Dug the talking dog plays one more important role, he narrates the journey that Carl Fredrickson is taking during this stage of his life, namely the acceptance of his wife’s death and a renewed will to recover from the losses he has experienced and a new since of purpose as fiend to Russell the now Senior Wilderness Explorer.

UP as its name implies uplifts the viewer in the light comedy of the relationship of Carl and Russell a young fatherless boy on their amazing adventure. The movie UP not only deals with the issues of loss, grief, and recovery the usual themes of movies associated with aging. It reflects the continuity of life from childhood through adulthood and the eventual crisis of aging. However, they are not dealt with in a heavy heart wrenching way as in movies like on Golden Pond, Winter Solstice, and Driving Miss Daisy. The issues of positive self acceptance and the affects of positive adaption to the changing events in one’s life were the redeeming values in this movie.


Chapman, A. (2009). Erik Erikson’s psychosocial crisis life cycle model – the eight stages of human development. Retrieved from http://www.businessballs.com/erik_erikson_psychosocial_theory.htm#erikson_psychosocial_theory_summary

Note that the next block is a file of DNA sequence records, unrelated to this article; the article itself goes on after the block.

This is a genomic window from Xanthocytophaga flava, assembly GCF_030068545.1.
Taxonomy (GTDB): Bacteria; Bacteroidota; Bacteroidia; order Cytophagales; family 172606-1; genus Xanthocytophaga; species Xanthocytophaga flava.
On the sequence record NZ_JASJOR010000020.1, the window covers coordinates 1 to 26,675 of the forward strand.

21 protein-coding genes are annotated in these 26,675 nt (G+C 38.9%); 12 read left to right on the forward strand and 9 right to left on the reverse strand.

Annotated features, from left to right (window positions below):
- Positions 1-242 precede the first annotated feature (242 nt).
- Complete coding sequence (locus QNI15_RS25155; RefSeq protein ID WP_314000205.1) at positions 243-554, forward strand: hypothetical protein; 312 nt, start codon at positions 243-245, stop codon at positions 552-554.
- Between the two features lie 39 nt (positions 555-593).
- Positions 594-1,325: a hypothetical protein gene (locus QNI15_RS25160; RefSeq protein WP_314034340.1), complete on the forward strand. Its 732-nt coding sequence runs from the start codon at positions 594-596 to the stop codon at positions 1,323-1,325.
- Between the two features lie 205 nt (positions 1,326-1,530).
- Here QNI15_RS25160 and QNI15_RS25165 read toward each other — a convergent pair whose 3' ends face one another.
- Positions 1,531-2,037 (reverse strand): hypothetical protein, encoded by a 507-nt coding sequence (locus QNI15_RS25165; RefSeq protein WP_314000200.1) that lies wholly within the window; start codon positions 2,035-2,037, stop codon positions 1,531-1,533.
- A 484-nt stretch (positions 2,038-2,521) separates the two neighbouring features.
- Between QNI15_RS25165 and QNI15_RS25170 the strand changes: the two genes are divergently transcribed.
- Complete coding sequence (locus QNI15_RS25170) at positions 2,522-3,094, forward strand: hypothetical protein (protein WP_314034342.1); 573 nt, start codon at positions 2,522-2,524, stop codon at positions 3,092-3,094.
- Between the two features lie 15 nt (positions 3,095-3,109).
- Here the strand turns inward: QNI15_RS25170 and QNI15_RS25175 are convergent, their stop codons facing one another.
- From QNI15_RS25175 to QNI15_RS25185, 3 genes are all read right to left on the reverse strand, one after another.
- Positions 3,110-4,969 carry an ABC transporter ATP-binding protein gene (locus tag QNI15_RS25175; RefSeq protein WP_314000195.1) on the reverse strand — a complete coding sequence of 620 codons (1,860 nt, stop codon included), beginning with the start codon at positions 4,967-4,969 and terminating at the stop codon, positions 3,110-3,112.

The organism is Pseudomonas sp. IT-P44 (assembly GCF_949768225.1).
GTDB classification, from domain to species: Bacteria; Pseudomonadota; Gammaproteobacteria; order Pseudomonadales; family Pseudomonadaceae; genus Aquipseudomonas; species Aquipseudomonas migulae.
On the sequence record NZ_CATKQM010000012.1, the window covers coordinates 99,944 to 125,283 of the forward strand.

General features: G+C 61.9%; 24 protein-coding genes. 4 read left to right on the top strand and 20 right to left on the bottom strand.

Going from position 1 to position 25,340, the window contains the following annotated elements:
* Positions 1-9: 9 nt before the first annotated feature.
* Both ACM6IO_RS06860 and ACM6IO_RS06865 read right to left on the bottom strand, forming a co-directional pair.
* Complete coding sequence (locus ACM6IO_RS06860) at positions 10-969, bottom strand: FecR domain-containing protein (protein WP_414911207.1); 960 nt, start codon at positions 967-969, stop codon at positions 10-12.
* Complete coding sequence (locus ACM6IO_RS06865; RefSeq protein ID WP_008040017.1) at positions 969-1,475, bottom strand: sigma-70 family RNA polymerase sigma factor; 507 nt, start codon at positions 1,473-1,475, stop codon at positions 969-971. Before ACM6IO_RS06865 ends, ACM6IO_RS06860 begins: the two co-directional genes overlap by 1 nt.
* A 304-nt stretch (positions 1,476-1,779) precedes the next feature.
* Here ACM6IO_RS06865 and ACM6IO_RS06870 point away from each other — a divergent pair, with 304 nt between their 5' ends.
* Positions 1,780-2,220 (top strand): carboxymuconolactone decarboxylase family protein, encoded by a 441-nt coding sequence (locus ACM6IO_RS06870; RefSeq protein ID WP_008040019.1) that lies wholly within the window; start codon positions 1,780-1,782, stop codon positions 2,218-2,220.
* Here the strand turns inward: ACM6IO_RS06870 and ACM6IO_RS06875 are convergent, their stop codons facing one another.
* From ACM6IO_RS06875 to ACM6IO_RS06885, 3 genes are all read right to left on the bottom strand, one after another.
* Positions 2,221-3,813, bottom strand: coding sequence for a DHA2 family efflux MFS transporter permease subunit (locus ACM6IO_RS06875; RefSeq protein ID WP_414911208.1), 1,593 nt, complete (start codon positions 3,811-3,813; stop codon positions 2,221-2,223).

Dowling, M. (2009, May 28,). ’Up’ movie review – Disney Pixar’s latest animated film soars [Review of the television program UP, 2009]. New Jersey Local News-online. Retrieved from http://www.nj.com/entertainment/tv/index.ssf/2009/05/up_movie_review_disney_pixars.html

Erickson, E. (2009). Introduction to Erikson’s 8 Stages. Retrieved from http://web.cortland.edu/andersmd/ERIK/stageint.HTML

Erik Erikson’s psychosocial crisis life cycle model – the eight stages of human development. (2001). Retrieved from http://www.businessballs.com/erik_erikson_psychosocial_theory.htm#erikson_psychosocial_theory_summary

Erikson’s Psychosocial Stages Summary Chart Erikson’s Stages of Psychosocial Development. (2010). Retrieved from http://psychology.about.com/library/bl_psychosocial_summary.htm

Erikson’s Psychosocial Stages Summary Chart. (n.d.). Retrieved from http://psychology.about.com/library/bl_psychosocial_summary.htm

Kerr, E. (2009, Sept 29,). Ed Asner on growing old and Mary Tyler Moore. MPRNews. Retrieved from http://minnesota.publicradio.org/display/web/2009/09/29/asner/

Stages of social-emotional development in children and teenagers. (2009). Retrieved from http://www.childdevelopmentinfo.com/development/erickson.shtml

UP. (2009). Retrieved from http://www.rottentomatoes.com/m/up/#